As smaller banks adopt new technologies to provide customers with more convenience and financial autonomy, the relationship between banks and fintechs is shifting.
In May, Hudson, Mass.-based Avidia Bank became one of the first community banks in the country to join The Clearing House’s RTP® network. With this decision, the bank’s customers will soon be able to receive and send payments “24/7.”
The relationship between banks and fintechs is changing, writes Banker & Tradesman, a news journal dedicated to financial services and real estate in Massachusetts. “Eventually, every bank in the country is going to need lots of fintech partnerships to grow and survive in the long run. … That is why community banks and credit unions need to start making it easier for fintechs to work with them and start pulling the trigger on fintech partnerships much more quickly than they have been.”
Historically, smaller regional and community banks have not worked with modern fintech firms because smaller financial institutions often rely on core banking platform providers. “This reluctance has in turn resulted in very long sale cycles, creating difficulties for fintech companies … [b]ecause many are backed by venture capital and private equity, they need to grow and generate revenue quickly in order to keep their investors happy,” writes B&T reporter Bram Berkowitz.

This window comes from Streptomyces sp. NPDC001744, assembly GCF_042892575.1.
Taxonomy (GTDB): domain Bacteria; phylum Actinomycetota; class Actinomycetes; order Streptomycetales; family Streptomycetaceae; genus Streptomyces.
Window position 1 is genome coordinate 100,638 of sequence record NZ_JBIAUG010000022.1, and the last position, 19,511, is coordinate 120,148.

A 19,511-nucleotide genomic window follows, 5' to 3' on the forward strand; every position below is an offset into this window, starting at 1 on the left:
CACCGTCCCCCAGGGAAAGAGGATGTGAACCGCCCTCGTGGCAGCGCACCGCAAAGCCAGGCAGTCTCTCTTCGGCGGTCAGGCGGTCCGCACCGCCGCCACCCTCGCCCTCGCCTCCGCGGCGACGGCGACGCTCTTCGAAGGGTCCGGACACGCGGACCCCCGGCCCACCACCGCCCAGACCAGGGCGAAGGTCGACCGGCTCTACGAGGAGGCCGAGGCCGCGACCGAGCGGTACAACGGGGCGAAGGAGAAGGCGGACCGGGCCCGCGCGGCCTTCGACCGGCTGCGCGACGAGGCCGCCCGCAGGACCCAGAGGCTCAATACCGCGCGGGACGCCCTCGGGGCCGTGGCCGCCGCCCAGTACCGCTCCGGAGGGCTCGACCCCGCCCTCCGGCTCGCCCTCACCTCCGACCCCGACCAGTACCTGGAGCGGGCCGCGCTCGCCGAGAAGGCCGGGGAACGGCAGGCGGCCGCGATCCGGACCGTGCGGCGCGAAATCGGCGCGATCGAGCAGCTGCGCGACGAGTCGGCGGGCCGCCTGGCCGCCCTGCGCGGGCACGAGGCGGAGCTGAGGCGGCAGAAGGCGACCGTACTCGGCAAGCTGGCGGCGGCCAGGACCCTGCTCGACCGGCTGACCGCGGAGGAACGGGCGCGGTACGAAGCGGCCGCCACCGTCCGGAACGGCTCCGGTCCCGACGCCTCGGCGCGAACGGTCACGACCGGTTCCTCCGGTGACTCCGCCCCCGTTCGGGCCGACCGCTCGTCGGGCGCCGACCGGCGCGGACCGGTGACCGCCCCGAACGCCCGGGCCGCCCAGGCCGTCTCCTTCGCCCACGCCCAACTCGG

Fintechs are also taking notice of smaller banks that are seen as innovating and not afraid of new technology.
“Avidia Bank’s Vice President of Business Development Cliff Thompson said ever since the bank announced it was joining The Clearing House, his phone has been ringing off the hook from fintechs interested in working with and potentially developing their products within the bank,” reports Berkowitz.
“Fintech guys, come on in, develop your products, we’ll take all the mysteries out of payments and try to make it easy for them,” Avidia COO Bob Conery told B&T.
Read the entire Banker & Tradesman article.